1/3/23 -1/13/23 Weekly Sessions Recap
Week of January 2, 2023
On January 3, 2023, the Mississippi State Legislature began the fourth and final session in its four-year term. Though it is early in the session, there were three resolutions taken up on the House floor. These resolutions honored Mississippians who have made a positive impact on their communities.
On Wednesday, the Capitol was visited by Chapel Hart, the country music trio originally from Poplarville. House Resolution 2 honors the singing group for their many accomplishments and positive representation of Mississippi. After being recognized in the House and Senate, the members of Chapel Hart, sisters Danica and Devynn Hart and first cousin Trea Swindle, performed several songs for legislators, staffers and visitors in the Capitol rotunda. Chapel Hart first made waves in 2022 for receiving a “Group Golden Buzzer” during their audition on America’s Got Talent. The group has since performed at the Grand Ole Opry and is about to embark on a sixty-show nationwide tour.
House Resolution 1 congratulates the Jackson Preparatory School Varsity Baseball team on their fifth-consecutive 6A MAIS State Championship. The players and coaches were recognized in the gallery on Wednesday morning.
Also on Wednesday, the House recognized Reverend Dr. Lisa Allen-McLaurin with House Resolution 3. Reverend Dr. Allen-McLaurin has recently been named the music scholar-in-residence and interim choral director at the American Church in Paris, France. The Jackson native is an Emmy and Webby award-winning pastor who serves as the Coordinator of Practical Ministries for the Sixth Episcopal District of the Christian Methodist Episcopal Church as well as other roles at the Interdenominational Theological Center in Atlanta.
The House has added members to its roster since the 2022 Legislative Session as the result of special elections. Jeffery Hulum, III (D – Gulfport) is the new representative for District 119 replacing Representative Sonya Williams-Barnes who resigned in March 2022. Andy Boyd (R – Columbus) fills the District 37 seat following the passing of Representative Lynn Wright in June. There are still two vacancies in the House (Districts 23 and 72), which will be filled after special elections in the coming weeks.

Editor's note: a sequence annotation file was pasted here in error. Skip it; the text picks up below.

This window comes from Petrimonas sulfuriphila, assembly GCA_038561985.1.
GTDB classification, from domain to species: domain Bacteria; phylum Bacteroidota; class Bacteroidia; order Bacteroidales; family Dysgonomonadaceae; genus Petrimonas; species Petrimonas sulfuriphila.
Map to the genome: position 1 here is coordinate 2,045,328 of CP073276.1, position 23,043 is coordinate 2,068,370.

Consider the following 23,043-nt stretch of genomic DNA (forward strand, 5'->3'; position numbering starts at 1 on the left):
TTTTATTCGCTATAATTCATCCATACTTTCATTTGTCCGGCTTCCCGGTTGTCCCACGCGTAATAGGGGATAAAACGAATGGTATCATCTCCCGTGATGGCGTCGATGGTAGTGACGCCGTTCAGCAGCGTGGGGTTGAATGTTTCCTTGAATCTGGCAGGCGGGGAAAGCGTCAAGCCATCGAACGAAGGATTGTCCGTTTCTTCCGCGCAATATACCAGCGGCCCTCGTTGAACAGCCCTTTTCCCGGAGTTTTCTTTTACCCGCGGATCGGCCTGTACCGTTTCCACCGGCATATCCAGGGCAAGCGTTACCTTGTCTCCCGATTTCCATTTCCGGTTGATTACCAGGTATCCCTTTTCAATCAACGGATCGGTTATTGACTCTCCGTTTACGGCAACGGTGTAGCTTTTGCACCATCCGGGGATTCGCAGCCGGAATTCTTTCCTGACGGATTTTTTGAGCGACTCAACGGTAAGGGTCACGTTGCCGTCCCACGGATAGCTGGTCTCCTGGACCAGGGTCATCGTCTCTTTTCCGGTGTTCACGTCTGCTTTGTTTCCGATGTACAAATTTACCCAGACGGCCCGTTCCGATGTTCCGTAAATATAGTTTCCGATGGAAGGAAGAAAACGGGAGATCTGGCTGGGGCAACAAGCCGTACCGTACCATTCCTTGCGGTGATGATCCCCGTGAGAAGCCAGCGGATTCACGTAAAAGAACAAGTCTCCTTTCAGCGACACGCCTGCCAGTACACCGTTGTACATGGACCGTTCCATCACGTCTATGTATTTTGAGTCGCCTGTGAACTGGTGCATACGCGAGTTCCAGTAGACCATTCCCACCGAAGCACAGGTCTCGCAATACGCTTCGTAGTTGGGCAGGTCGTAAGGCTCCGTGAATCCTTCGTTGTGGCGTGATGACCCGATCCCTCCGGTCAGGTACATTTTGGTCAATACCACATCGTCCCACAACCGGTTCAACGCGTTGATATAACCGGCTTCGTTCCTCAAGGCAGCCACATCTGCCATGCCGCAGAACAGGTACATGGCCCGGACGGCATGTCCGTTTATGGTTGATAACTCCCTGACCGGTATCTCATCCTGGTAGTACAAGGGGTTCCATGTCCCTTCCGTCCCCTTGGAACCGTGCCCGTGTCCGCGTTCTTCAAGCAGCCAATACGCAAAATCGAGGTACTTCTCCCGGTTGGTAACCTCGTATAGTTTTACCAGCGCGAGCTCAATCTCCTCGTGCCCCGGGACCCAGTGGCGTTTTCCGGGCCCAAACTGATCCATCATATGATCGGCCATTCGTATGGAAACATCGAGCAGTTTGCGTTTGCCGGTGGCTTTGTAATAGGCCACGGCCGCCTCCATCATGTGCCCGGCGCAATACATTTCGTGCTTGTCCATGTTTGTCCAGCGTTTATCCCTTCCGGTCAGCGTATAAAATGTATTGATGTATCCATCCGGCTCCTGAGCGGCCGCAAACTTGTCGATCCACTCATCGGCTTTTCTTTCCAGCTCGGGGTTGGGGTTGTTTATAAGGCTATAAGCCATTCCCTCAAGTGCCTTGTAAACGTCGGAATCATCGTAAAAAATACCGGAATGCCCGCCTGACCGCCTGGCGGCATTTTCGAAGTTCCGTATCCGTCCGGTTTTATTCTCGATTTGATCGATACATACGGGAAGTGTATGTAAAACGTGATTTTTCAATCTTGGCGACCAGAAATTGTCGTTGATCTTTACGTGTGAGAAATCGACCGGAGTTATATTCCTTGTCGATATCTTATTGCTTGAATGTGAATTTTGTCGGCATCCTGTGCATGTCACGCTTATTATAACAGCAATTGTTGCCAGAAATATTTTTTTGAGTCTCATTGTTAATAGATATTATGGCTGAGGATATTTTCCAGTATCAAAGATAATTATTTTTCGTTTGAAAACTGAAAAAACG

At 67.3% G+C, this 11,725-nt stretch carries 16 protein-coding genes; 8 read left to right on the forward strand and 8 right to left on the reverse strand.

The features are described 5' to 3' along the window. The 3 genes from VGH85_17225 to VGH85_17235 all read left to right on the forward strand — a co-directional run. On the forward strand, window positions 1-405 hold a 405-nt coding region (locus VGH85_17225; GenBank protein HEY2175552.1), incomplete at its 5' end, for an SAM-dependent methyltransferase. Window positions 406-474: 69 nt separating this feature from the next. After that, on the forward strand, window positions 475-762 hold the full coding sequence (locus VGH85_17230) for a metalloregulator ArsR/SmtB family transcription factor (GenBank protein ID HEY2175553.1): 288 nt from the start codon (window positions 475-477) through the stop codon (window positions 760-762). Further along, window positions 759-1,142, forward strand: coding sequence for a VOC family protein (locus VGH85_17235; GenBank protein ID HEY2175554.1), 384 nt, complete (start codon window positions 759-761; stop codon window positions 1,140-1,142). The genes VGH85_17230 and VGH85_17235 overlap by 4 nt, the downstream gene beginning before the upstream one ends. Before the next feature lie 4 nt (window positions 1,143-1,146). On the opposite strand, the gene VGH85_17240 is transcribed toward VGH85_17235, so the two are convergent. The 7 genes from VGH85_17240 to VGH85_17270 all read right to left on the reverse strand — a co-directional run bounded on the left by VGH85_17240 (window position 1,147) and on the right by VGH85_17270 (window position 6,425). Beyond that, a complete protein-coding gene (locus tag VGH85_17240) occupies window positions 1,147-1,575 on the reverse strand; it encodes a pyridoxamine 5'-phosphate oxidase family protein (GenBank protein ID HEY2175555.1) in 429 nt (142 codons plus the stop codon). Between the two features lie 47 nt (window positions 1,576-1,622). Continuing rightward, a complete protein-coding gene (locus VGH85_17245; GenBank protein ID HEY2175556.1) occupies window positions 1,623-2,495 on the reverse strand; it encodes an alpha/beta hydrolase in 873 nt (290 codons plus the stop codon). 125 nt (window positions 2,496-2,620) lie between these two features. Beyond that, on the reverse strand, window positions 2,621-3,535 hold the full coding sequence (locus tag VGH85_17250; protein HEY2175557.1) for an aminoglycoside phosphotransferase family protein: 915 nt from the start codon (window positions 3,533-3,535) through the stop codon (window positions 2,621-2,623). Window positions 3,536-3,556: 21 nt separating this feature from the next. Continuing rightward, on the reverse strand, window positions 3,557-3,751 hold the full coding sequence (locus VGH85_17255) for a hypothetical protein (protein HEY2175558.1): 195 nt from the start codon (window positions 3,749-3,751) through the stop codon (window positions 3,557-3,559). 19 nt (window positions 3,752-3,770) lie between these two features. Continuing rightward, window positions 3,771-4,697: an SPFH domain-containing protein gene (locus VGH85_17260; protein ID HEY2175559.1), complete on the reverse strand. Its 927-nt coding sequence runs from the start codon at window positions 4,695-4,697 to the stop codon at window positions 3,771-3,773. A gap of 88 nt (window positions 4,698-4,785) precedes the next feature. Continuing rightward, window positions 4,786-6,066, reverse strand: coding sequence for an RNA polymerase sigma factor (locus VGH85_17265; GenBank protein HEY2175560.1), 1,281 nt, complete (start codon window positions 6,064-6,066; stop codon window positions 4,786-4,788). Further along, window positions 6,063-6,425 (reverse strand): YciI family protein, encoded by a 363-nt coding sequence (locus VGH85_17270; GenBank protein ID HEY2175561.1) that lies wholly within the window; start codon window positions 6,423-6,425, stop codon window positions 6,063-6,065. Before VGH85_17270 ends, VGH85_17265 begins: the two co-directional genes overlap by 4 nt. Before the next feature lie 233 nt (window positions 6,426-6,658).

Next Wednesday, January 11, is the deadline to request legislation, and Monday, January 16, is the deadline for filing general bills. More than 200 House bills have already been filed and referred to committees.
Week of January 9, 2023
This is the second week of the 2023 Legislative Session. Even though it is early in the session, there were several bills discussed on the House floor.
One bill that caused some debate was House Bill 370. The bill would authorize the removal of municipal elected officials using the same process of removal of county elected officers. Currently, elected officials of municipalities are the only elected officials in the state not subject to a removal process under state law. To remove a municipal official under HB 370, 30 percent of eligible voters would sign a petition that would then be sent to the governor. The governor would then appoint a panel of three judges to determine the validity of the petition. If granted, an election would be held for voters to decide on removal. Proponents of HB 370 stated that it is another form of checks and balances on municipal officials that all other elected officials in the state are subject to. Opponents argued that 30 percent of voters is not a majority, and elections every four years are the way to hold officials accountable. The bill was laid on the table subject to call.
House Bill 266 would name the Department of Public Safety Headquarters office in honor of the late Commissioner David R. Huggins, who also served as chief of the Mississippi Highway Patrol. During the floor action on the bill, Amendment 1 was introduced naming the Mississippi Forensics Laboratory in Pearl after Representative Tom Weathersby (R – Florence). The bill passed as amended by a unanimous vote of 116-0, and Representative Weathersby received a standing ovation from his fellow House members.
Two bills from the Ways and Means Committee were introduced on Thursday: House Bill 390 and House Bill 401. HB 390 would revise certain provisions regarding the historic property income tax credit. HB 401 would revise provisions in the Mississippi Motor Vehicle Commission Law relating to a manufacturer’s ownership of a motor vehicle dealership. Both bills passed the House by a large majority.
The deadline for the introduction of general bills and constitutional amendments is Monday, January 16, so many committees are waiting until all bills are filed to hold meetings. Floor action will pick up next week as bills are brought out of committee. Bills must be passed out of committee before they are considered by the House.